The city of Seattle has a rich baseball tradition dating back to the start of the 20th century. Seattle teams were mainstays of the independent Pacific Coast League for decades. They drew enthusiastic fans who loved the game and dreamed that one day major league baseball would come to their town. After years of waiting, they finally got their wish in the spring of 1969. The Seattle Pilots, one of two American League expansion teams that year (the Kansas City Royals were the other) took the field to play Major League Baseball in the Emerald City. Although this motley collection of past-their-prime veterans and untested rookies didn’t play particularly well that year and lost 98 games, fans justifiably thought that the 1969 season was just the first in what would be a long and storied major league journey for the Pilots.
But they were in for a big surprise.
During spring training of 1970, as the Pilots players were preparing for their second season, Max and Dewey Soriano, the team’s beleaguered owners, sold out to Alan H. “Bud” Selig who moved the team to Milwaukee. The Pilots became the Brewers – a franchise that is still going strong today.
What happened? Why were the 1969 Seattle Pilots the only team in the modern baseball era to play only one year in a city? Opinions vary and recollections are hazy, but one thing is for sure: the Pilots may have only existed for one season, but they have not been forgotten. And now, on the occasion of the team’s 40th anniversary, the documentary The Seattle Pilots: Short Flight Into History will attempt to uncover the reasons why the team left Seattle and why this one-year team retains a place in the hearts of baseball fans four decades after they played their final game. Featuring interviews with ex-players, administrative staff, broadcasters and historians, this film will be a celebration of the team, its players and the fans who refuse to forget.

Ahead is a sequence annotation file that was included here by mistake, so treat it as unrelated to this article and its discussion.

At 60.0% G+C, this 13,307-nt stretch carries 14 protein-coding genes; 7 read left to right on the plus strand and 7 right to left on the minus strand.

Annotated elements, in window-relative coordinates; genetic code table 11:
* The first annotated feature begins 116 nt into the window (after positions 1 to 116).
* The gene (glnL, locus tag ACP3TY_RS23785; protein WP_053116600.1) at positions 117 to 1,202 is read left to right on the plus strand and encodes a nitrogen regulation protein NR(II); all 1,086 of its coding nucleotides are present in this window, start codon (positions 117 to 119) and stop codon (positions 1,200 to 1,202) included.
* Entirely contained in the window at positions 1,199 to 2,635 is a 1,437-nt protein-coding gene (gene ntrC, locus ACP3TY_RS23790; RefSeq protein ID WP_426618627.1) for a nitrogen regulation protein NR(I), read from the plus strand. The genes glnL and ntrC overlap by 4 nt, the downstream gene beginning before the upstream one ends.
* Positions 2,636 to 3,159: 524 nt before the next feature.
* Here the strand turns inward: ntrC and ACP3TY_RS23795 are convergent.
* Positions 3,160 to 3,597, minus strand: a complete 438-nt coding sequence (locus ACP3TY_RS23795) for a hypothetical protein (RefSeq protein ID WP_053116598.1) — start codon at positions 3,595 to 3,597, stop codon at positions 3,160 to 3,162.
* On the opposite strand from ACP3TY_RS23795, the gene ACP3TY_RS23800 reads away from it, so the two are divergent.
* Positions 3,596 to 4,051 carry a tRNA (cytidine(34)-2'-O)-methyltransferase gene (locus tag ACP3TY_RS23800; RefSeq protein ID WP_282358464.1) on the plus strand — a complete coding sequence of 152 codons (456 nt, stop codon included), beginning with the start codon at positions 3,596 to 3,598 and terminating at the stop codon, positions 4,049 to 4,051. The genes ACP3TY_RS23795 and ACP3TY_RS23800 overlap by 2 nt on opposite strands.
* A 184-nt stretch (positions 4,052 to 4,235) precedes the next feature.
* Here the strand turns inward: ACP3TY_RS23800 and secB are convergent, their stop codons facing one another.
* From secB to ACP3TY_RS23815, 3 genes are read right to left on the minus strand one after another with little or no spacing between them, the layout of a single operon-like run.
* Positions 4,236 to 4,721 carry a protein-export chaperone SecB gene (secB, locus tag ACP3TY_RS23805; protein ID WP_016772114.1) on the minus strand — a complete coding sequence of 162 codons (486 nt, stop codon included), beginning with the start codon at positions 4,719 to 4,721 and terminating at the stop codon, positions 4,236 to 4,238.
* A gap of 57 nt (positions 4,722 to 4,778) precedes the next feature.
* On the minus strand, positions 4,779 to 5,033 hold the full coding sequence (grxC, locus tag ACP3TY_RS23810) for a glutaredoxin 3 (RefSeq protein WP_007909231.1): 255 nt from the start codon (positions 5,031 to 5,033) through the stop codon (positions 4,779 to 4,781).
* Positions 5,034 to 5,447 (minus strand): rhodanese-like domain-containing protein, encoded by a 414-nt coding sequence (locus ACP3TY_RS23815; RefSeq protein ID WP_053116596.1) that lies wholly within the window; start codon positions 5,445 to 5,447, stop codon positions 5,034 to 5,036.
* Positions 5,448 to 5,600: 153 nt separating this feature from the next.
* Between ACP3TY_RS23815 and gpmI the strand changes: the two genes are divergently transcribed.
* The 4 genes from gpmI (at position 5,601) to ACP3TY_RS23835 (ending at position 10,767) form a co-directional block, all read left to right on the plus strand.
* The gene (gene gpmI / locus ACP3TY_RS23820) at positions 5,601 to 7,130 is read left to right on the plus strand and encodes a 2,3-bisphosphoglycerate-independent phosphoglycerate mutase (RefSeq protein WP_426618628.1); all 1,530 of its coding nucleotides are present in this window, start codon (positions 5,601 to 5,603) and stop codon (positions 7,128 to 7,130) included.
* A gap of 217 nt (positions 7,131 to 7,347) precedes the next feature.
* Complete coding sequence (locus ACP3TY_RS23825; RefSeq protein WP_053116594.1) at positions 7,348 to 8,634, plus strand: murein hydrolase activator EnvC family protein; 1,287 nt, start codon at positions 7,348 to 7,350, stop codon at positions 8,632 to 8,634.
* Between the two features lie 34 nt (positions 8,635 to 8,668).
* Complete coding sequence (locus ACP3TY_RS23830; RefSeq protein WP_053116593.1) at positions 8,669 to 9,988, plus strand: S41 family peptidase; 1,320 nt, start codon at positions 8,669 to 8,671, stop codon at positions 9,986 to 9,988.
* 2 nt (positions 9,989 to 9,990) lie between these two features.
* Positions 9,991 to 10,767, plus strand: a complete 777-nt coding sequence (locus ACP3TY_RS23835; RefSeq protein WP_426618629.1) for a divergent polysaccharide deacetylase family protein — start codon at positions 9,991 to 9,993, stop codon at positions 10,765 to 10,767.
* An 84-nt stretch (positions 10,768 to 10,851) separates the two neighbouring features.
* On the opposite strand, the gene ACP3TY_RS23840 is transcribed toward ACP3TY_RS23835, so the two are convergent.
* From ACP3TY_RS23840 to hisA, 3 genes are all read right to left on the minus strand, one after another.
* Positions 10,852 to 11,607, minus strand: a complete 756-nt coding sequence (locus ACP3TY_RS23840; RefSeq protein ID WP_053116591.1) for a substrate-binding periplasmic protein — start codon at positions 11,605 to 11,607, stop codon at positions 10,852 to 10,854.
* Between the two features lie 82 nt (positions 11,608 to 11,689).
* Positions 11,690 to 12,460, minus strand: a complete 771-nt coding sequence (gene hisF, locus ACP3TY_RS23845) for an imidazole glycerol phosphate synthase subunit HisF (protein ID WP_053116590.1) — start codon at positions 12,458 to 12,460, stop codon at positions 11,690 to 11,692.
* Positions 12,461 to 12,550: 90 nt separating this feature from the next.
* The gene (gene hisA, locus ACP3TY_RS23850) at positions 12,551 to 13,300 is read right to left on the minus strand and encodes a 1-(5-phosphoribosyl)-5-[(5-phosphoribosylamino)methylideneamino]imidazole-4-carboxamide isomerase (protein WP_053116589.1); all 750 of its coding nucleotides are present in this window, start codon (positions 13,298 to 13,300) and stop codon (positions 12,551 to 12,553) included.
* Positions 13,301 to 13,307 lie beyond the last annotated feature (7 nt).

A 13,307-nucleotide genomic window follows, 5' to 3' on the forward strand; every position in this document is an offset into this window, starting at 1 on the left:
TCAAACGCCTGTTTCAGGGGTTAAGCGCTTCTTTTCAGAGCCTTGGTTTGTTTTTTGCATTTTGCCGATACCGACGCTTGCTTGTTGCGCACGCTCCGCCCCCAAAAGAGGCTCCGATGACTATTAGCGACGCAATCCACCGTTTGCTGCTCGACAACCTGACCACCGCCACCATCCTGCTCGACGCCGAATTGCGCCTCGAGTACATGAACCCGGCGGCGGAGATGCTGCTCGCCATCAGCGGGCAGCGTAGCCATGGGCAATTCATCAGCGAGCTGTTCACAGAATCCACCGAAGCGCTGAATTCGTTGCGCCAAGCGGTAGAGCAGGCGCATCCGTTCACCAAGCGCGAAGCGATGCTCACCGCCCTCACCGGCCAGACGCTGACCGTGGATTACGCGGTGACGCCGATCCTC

One ex-player who has already been interviewed for the film is Jim Bouton.
Bouton was a one-time pitching phenom with the New York Yankees in the early 60’s who was trying to revive his career as a knuckle-balling reliever for the Pilots. After the season, he published a controversial memoir of the 1969 season called Ball Four. The book was an immediate sensation and remains popular today. When compiling his Essential Baseball Library for ESPN, writer Rob Neyer said of Ball Four:
The funniest non-fiction baseball book, and there’s not really any competition. No self-respecting baseball fan should go through life without reading Ball Four at least three times.
Bouton’s book immortalized the Pilots by depicting them as brash, raw, fun-loving and, above all, human. They were men who loved the game they played and fought hard to hang on to their fragile baseball careers.
Just like the year 1969, the Pilots’ story is about dreams achieved and dreams shattered. 1969 saw man first walk on the moon, but also intensifying fighting in Viet Nam. The Woodstock festival was a huge success and a
cultural touchstone, while The Manson Family murders horrified the nation. Against this backdrop, the Pilots story played out – from the high of a brand new team playing Major League Baseball in Seattle, to the low point of losing the team to Milwaukee.
This documentary will be a long-overdue investigation and celebration of the
Pilots. It will be a way for baseball fans to truly understand what happened to Seattle’s one-year team and also meet the men who were part of that team and enjoy their recollections of a unique season in baseball history.